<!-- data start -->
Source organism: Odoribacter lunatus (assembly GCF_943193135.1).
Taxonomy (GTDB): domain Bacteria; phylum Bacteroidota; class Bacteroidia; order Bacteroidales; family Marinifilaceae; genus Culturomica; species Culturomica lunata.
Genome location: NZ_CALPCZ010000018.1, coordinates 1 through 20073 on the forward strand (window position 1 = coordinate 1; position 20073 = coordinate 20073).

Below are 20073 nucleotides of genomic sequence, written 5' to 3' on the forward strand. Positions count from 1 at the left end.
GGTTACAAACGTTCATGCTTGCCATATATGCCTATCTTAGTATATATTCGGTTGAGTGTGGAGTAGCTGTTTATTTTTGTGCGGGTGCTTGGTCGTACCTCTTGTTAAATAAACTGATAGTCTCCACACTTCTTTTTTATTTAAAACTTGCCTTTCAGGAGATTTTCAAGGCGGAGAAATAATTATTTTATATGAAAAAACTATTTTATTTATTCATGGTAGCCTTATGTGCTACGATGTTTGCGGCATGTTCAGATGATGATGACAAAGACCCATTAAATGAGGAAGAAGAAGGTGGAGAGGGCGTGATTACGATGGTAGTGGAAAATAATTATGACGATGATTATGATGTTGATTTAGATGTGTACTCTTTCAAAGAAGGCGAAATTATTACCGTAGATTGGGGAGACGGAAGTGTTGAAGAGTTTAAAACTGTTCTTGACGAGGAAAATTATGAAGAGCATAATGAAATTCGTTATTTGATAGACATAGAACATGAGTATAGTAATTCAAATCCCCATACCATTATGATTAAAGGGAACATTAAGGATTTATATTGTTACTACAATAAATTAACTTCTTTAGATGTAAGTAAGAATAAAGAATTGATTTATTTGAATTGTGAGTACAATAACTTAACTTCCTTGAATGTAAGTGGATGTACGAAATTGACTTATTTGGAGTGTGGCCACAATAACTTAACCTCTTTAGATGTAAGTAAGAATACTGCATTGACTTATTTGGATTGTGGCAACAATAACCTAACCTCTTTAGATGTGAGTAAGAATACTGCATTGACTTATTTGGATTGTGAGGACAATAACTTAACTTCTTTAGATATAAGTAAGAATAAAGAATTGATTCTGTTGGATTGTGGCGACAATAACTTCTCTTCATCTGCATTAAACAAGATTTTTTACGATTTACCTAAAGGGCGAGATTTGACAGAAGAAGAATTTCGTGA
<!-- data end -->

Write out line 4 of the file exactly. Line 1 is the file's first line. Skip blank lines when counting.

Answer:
Below are 20073 nucleotides of genomic sequence, written 5' to 3' on the forward strand. Positions count from 1 at the left end.